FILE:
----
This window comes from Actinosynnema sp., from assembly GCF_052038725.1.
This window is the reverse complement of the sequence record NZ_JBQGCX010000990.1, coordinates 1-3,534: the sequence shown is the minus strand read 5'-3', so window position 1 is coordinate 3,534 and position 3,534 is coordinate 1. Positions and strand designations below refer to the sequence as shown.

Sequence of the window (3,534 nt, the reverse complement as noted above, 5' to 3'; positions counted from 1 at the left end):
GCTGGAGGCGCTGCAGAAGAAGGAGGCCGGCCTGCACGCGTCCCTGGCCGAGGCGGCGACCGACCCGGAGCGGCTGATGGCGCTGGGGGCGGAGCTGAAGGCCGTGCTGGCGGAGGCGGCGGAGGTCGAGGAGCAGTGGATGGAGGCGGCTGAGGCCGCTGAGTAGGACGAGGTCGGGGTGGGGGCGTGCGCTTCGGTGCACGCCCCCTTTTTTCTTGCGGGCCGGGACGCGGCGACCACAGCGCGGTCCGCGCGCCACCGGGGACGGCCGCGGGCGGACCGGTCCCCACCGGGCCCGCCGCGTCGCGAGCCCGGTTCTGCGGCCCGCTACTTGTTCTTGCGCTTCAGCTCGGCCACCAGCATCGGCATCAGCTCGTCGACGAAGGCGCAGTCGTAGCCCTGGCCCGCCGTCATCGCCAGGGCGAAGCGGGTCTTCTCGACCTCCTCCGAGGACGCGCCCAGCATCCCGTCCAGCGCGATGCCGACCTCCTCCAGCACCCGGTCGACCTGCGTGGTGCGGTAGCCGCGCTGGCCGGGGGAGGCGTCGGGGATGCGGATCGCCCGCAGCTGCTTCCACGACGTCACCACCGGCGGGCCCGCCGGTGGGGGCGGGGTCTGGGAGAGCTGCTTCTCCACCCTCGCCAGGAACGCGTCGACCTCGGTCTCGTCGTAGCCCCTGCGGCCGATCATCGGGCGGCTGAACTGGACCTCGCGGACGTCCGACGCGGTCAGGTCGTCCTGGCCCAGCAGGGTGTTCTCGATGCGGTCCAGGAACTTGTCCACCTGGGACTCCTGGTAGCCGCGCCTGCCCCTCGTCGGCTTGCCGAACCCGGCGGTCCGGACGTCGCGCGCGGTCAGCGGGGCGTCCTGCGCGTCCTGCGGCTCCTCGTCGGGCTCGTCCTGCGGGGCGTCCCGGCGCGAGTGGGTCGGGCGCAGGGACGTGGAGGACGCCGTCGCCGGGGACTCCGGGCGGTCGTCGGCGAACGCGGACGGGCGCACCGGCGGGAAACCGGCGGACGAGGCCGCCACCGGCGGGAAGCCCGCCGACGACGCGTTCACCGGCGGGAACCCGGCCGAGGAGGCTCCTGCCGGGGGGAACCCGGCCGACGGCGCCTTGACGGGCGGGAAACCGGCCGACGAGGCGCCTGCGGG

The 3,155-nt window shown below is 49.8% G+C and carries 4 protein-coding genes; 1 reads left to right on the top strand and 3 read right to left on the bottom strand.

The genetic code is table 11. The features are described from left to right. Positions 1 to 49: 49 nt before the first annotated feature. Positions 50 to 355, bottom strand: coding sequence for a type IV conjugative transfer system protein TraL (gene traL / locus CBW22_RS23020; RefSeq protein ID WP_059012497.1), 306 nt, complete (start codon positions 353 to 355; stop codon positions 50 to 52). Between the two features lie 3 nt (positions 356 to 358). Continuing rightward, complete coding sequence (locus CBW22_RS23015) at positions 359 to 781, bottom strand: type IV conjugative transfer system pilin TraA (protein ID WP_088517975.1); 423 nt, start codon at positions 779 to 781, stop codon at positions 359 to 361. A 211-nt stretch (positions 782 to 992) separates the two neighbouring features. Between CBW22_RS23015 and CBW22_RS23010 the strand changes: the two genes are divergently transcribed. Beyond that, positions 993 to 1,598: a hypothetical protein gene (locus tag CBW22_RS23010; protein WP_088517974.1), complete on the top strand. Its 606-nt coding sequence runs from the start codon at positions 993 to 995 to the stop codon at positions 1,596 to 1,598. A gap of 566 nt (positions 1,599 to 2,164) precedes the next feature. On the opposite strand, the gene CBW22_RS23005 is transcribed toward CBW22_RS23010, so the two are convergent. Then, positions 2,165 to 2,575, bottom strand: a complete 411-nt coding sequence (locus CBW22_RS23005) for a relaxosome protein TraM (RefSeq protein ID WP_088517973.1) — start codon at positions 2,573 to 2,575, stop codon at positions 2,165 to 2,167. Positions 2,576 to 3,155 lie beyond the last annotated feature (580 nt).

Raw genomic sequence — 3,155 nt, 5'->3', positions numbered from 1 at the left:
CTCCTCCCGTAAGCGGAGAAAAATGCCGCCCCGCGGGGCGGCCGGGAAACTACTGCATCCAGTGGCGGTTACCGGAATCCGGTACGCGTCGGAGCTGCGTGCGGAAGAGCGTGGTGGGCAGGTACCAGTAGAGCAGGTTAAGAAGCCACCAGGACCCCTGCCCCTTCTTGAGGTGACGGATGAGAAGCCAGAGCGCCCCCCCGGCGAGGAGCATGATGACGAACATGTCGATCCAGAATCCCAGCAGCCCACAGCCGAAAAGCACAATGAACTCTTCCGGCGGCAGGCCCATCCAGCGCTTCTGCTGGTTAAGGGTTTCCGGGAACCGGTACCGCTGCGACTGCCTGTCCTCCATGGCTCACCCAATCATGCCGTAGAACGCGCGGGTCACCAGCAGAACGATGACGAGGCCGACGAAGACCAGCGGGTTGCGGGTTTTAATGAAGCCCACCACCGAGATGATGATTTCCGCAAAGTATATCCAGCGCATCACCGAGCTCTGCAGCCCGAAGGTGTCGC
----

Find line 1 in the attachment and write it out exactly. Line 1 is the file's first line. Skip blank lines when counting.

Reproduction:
This window comes from Actinosynnema sp., from assembly GCF_052038725.1.